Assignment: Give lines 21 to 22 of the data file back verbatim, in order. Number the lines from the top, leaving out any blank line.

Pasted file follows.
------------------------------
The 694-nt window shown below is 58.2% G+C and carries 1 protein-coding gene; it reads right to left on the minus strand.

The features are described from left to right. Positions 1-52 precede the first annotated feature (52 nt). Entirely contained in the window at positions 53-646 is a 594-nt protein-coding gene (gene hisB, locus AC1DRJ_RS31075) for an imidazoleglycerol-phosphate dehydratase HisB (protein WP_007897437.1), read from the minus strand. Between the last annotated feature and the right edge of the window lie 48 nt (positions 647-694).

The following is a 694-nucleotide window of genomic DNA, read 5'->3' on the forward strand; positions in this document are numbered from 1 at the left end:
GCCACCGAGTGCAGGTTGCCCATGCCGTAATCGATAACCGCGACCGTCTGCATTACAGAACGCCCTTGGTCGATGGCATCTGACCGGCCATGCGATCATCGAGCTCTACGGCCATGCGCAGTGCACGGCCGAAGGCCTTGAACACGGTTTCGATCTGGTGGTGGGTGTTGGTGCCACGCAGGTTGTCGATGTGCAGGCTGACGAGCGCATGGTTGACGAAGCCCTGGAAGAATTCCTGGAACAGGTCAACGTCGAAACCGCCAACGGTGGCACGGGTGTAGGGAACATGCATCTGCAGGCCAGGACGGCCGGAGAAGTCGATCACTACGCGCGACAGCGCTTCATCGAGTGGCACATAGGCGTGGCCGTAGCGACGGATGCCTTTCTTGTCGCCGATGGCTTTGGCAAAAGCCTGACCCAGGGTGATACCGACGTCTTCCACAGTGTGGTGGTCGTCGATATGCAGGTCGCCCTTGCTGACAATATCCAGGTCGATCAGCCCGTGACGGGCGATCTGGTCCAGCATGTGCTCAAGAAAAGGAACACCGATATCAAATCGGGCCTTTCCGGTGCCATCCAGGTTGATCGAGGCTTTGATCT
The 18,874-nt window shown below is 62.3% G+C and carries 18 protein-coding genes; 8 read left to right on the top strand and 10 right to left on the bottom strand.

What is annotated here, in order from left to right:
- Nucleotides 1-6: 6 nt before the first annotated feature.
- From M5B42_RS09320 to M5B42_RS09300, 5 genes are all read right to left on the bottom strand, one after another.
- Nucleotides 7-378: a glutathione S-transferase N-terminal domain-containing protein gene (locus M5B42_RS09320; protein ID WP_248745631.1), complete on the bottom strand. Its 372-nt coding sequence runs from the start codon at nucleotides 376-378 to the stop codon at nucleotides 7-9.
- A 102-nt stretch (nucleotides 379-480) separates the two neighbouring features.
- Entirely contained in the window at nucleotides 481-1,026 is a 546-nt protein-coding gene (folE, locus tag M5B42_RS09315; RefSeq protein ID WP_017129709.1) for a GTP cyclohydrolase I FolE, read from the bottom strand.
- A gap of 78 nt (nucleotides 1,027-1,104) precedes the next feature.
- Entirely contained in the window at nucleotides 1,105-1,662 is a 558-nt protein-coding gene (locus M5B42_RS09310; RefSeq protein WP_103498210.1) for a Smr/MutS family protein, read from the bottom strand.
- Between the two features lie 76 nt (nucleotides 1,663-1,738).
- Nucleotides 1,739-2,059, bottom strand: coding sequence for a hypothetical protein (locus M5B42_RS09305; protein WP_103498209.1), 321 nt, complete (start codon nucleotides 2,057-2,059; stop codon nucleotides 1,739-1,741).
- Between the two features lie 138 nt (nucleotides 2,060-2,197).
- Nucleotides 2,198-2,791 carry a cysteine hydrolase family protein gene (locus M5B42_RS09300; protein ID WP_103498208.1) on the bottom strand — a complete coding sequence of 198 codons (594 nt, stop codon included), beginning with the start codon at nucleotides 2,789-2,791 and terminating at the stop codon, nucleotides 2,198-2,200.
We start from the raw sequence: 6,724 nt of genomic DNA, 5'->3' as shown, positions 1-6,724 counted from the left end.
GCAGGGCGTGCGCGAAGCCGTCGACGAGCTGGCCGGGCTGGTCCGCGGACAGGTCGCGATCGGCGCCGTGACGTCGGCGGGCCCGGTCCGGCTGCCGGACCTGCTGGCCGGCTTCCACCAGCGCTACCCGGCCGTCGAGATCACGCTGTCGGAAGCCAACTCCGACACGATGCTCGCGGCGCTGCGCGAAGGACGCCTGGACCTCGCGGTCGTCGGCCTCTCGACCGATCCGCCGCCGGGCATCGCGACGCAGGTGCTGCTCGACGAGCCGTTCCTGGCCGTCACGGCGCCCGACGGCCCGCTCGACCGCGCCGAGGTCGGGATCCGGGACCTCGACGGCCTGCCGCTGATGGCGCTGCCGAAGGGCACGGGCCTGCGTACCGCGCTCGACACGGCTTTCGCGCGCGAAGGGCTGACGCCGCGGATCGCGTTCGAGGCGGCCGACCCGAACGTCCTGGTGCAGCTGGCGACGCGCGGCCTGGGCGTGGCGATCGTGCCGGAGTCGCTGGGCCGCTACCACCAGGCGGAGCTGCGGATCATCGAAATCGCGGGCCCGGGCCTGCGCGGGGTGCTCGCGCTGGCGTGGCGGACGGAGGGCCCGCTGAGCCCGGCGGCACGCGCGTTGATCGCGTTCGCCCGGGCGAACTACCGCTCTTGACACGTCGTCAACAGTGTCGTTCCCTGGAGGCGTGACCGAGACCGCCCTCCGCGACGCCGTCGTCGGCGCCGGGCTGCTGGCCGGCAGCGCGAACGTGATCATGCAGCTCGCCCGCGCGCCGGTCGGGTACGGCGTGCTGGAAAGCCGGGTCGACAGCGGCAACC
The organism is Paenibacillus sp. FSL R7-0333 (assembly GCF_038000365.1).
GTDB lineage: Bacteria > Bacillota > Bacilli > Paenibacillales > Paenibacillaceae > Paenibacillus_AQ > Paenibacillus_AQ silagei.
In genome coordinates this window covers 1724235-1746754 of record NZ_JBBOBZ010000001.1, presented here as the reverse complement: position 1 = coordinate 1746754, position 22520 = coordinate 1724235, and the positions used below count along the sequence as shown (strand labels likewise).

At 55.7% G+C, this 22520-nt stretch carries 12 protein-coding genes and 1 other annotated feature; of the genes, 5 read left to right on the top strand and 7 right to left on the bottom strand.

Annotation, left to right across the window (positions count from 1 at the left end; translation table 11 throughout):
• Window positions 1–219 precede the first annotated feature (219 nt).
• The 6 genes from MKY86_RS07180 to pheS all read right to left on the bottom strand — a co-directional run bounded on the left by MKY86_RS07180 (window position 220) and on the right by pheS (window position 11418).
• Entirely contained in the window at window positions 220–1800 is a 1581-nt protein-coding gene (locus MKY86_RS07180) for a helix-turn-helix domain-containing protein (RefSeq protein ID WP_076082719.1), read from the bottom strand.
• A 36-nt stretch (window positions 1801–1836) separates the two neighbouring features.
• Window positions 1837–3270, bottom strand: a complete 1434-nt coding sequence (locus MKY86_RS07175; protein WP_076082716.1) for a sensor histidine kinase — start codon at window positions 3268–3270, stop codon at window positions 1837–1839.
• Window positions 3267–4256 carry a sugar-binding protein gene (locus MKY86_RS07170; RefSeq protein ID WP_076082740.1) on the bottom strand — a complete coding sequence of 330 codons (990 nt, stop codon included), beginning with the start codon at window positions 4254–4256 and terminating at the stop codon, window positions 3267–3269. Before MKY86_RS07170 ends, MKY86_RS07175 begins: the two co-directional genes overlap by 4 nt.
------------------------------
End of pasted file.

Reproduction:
GTDB lineage: Bacteria > Bacillota > Bacilli > Paenibacillales > Paenibacillaceae > Paenibacillus_AQ > Paenibacillus_AQ silagei.
In genome coordinates this window covers 1724235-1746754 of record NZ_JBBOBZ010000001.1, presented here as the reverse complement: position 1 = coordinate 1746754, position 22520 = coordinate 1724235, and the positions used below count along the sequence as shown (strand labels likewise).